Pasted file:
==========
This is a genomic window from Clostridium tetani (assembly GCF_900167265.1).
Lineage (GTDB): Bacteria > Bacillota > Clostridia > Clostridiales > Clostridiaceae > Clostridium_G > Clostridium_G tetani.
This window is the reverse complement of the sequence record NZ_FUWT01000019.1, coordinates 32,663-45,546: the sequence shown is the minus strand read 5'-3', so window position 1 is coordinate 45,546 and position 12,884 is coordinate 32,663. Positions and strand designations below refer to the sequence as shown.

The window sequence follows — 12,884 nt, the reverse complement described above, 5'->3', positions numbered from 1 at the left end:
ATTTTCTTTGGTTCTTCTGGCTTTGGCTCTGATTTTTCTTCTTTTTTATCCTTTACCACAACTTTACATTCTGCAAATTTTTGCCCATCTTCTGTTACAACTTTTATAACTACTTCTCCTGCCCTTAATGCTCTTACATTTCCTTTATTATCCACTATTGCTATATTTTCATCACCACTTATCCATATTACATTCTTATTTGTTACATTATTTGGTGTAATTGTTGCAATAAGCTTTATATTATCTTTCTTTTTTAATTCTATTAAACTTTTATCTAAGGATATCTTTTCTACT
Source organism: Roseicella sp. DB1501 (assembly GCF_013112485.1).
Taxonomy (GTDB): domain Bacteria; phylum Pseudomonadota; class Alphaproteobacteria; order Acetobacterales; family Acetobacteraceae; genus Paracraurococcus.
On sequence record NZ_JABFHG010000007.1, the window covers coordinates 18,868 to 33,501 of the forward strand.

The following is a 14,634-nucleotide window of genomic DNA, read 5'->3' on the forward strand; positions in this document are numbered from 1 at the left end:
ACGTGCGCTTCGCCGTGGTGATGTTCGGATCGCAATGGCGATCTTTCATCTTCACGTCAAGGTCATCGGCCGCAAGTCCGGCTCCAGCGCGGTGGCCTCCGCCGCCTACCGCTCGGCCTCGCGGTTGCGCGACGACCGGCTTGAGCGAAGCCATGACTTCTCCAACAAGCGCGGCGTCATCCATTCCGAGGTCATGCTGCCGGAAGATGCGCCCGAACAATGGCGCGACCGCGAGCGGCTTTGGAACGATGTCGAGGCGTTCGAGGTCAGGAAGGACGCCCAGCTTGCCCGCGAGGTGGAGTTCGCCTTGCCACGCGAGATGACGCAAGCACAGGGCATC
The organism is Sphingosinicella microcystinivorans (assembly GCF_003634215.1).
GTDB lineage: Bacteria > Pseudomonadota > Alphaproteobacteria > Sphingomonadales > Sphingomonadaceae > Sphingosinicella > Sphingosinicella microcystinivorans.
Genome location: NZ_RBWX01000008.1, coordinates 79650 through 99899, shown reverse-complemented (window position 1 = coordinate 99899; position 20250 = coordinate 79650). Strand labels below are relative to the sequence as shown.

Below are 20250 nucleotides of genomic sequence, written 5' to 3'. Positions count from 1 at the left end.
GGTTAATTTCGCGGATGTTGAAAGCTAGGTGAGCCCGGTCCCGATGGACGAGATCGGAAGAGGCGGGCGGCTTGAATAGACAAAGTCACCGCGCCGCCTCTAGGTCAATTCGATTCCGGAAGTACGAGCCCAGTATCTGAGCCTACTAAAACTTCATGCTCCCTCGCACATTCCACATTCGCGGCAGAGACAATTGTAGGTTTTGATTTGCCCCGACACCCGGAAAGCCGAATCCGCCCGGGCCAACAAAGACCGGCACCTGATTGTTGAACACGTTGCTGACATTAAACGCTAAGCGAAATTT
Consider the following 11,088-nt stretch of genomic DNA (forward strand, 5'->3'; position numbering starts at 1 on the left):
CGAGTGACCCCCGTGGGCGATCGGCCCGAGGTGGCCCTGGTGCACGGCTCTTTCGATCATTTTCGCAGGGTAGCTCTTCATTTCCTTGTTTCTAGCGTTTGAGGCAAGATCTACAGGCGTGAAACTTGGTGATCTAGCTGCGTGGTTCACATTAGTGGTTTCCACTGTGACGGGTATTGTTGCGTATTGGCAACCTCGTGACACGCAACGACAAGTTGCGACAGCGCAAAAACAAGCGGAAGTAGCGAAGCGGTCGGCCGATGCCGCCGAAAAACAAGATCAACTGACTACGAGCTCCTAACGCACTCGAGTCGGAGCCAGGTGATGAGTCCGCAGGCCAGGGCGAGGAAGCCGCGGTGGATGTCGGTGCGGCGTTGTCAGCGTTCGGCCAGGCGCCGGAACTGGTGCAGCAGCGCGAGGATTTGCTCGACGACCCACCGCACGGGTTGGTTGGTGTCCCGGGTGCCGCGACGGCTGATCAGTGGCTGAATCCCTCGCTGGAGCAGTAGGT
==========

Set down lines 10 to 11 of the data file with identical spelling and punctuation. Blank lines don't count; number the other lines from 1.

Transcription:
ACGTGCGCTTCGCCGTGGTGATGTTCGGATCGCAATGGCGATCTTTCATCTTCACGTCAAGGTCATCGGCCGCAAGTCCGGCTCCAGCGCGGTGGCCTCCGCCGCCTACCGCTCGGCCTCGCGGTTGCGCGACGACCGGCTTGAGCGAAGCCATGACTTCTCCAACAAGCGCGGCGTCATCCATTCCGAGGTCATGCTGCCGGAAGATGCGCCCGAACAATGGCGCGACCGCGAGCGGCTTTGGAACGATGTCGAGGCGTTCGAGGTCAGGAAGGACGCCCAGCTTGCCCGCGAGGTGGAGTTCGCCTTGCCACGCGAGATGACGCAAGCACAGGGCATC
The organism is Sphingosinicella microcystinivorans (assembly GCF_003634215.1).